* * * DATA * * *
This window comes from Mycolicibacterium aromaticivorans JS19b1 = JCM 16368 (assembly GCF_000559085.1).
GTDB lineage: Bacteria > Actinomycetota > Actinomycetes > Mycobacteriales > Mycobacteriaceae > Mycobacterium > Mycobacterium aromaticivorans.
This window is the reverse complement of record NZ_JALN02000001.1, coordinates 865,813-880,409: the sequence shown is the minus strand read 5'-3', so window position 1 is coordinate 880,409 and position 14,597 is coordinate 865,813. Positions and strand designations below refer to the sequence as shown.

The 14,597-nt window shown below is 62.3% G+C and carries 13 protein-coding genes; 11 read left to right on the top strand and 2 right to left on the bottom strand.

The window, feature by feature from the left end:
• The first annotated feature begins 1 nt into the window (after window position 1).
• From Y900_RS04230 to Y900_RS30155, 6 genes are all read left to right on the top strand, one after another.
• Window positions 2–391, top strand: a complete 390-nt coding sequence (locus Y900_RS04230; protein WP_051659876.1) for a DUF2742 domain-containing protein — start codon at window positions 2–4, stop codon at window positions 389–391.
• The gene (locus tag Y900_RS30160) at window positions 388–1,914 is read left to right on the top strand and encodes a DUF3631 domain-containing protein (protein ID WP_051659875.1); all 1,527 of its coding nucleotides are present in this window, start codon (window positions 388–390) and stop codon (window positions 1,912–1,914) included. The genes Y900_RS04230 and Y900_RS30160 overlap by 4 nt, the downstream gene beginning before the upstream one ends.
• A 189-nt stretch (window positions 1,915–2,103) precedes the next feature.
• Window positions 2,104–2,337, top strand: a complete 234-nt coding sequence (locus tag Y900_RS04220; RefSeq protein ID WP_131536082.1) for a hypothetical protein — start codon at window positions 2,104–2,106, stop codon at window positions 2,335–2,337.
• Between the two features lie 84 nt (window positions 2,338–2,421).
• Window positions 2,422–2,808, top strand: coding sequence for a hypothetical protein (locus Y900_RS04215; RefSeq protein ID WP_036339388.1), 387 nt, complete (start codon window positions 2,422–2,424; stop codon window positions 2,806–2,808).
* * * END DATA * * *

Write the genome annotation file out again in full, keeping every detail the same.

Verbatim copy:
This window comes from Mycolicibacterium aromaticivorans JS19b1 = JCM 16368 (assembly GCF_000559085.1).
GTDB lineage: Bacteria > Actinomycetota > Actinomycetes > Mycobacteriales > Mycobacteriaceae > Mycobacterium > Mycobacterium aromaticivorans.
This window is the reverse complement of record NZ_JALN02000001.1, coordinates 865,813-880,409: the sequence shown is the minus strand read 5'-3', so window position 1 is coordinate 880,409 and position 14,597 is coordinate 865,813. Positions and strand designations below refer to the sequence as shown.

The 14,597-nt window shown below is 62.3% G+C and carries 13 protein-coding genes; 11 read left to right on the top strand and 2 right to left on the bottom strand.

The window, feature by feature from the left end:
• The first annotated feature begins 1 nt into the window (after window position 1).
• From Y900_RS04230 to Y900_RS30155, 6 genes are all read left to right on the top strand, one after another.
• Window positions 2–391, top strand: a complete 390-nt coding sequence (locus Y900_RS04230; protein WP_051659876.1) for a DUF2742 domain-containing protein — start codon at window positions 2–4, stop codon at window positions 389–391.
• The gene (locus tag Y900_RS30160) at window positions 388–1,914 is read left to right on the top strand and encodes a DUF3631 domain-containing protein (protein ID WP_051659875.1); all 1,527 of its coding nucleotides are present in this window, start codon (window positions 388–390) and stop codon (window positions 1,912–1,914) included. The genes Y900_RS04230 and Y900_RS30160 overlap by 4 nt, the downstream gene beginning before the upstream one ends.
• A 189-nt stretch (window positions 1,915–2,103) precedes the next feature.
• Window positions 2,104–2,337, top strand: a complete 234-nt coding sequence (locus tag Y900_RS04220; RefSeq protein ID WP_131536082.1) for a hypothetical protein — start codon at window positions 2,104–2,106, stop codon at window positions 2,335–2,337.
• Between the two features lie 84 nt (window positions 2,338–2,421).
• Window positions 2,422–2,808, top strand: coding sequence for a hypothetical protein (locus Y900_RS04215; RefSeq protein ID WP_036339388.1), 387 nt, complete (start codon window positions 2,422–2,424; stop codon window positions 2,806–2,808).